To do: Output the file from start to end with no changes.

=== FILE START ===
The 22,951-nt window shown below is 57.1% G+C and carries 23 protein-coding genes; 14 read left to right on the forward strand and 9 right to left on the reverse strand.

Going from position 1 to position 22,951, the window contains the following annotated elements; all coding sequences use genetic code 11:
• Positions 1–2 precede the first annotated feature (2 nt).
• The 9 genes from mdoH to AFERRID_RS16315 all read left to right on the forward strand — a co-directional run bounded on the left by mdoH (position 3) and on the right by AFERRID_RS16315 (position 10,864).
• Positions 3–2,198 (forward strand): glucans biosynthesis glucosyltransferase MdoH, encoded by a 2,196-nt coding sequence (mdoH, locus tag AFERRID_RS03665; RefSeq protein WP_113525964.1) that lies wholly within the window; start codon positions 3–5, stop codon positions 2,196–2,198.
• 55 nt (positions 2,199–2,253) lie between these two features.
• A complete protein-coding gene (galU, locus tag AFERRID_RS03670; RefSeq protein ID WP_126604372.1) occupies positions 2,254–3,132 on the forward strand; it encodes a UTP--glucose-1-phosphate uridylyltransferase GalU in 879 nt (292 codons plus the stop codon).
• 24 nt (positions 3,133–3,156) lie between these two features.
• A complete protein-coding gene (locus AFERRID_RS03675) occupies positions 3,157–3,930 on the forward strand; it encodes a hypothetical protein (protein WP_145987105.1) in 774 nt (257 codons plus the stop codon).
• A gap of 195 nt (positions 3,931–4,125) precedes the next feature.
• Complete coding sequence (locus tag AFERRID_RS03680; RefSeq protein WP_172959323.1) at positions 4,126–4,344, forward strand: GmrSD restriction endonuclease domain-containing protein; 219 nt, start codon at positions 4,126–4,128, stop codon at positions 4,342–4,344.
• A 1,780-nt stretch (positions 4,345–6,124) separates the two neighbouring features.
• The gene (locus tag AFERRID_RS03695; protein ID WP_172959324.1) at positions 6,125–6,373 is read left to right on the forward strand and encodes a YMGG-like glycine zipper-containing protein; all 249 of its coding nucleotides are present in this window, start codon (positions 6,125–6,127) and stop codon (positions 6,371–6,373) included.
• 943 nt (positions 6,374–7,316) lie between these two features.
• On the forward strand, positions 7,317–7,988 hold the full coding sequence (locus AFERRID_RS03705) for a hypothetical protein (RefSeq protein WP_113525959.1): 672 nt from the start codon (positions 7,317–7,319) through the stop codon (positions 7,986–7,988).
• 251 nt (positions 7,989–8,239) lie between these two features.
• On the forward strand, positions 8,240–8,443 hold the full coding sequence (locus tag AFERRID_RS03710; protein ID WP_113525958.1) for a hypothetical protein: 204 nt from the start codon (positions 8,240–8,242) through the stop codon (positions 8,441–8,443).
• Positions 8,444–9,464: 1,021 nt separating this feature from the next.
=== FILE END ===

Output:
The 22,951-nt window shown below is 57.1% G+C and carries 23 protein-coding genes; 14 read left to right on the forward strand and 9 right to left on the reverse strand.

Going from position 1 to position 22,951, the window contains the following annotated elements; all coding sequences use genetic code 11:
• Positions 1–2 precede the first annotated feature (2 nt).
• The 9 genes from mdoH to AFERRID_RS16315 all read left to right on the forward strand — a co-directional run bounded on the left by mdoH (position 3) and on the right by AFERRID_RS16315 (position 10,864).
• Positions 3–2,198 (forward strand): glucans biosynthesis glucosyltransferase MdoH, encoded by a 2,196-nt coding sequence (mdoH, locus tag AFERRID_RS03665; RefSeq protein WP_113525964.1) that lies wholly within the window; start codon positions 3–5, stop codon positions 2,196–2,198.
• 55 nt (positions 2,199–2,253) lie between these two features.
• A complete protein-coding gene (galU, locus tag AFERRID_RS03670; RefSeq protein ID WP_126604372.1) occupies positions 2,254–3,132 on the forward strand; it encodes a UTP--glucose-1-phosphate uridylyltransferase GalU in 879 nt (292 codons plus the stop codon).
• 24 nt (positions 3,133–3,156) lie between these two features.
• A complete protein-coding gene (locus AFERRID_RS03675) occupies positions 3,157–3,930 on the forward strand; it encodes a hypothetical protein (protein WP_145987105.1) in 774 nt (257 codons plus the stop codon).
• A gap of 195 nt (positions 3,931–4,125) precedes the next feature.
• Complete coding sequence (locus tag AFERRID_RS03680; RefSeq protein WP_172959323.1) at positions 4,126–4,344, forward strand: GmrSD restriction endonuclease domain-containing protein; 219 nt, start codon at positions 4,126–4,128, stop codon at positions 4,342–4,344.
• A 1,780-nt stretch (positions 4,345–6,124) separates the two neighbouring features.
• The gene (locus tag AFERRID_RS03695; protein ID WP_172959324.1) at positions 6,125–6,373 is read left to right on the forward strand and encodes a YMGG-like glycine zipper-containing protein; all 249 of its coding nucleotides are present in this window, start codon (positions 6,125–6,127) and stop codon (positions 6,371–6,373) included.
• 943 nt (positions 6,374–7,316) lie between these two features.
• On the forward strand, positions 7,317–7,988 hold the full coding sequence (locus AFERRID_RS03705) for a hypothetical protein (RefSeq protein WP_113525959.1): 672 nt from the start codon (positions 7,317–7,319) through the stop codon (positions 7,986–7,988).
• 251 nt (positions 7,989–8,239) lie between these two features.
• On the forward strand, positions 8,240–8,443 hold the full coding sequence (locus tag AFERRID_RS03710; protein ID WP_113525958.1) for a hypothetical protein: 204 nt from the start codon (positions 8,240–8,242) through the stop codon (positions 8,441–8,443).
• Positions 8,444–9,464: 1,021 nt separating this feature from the next.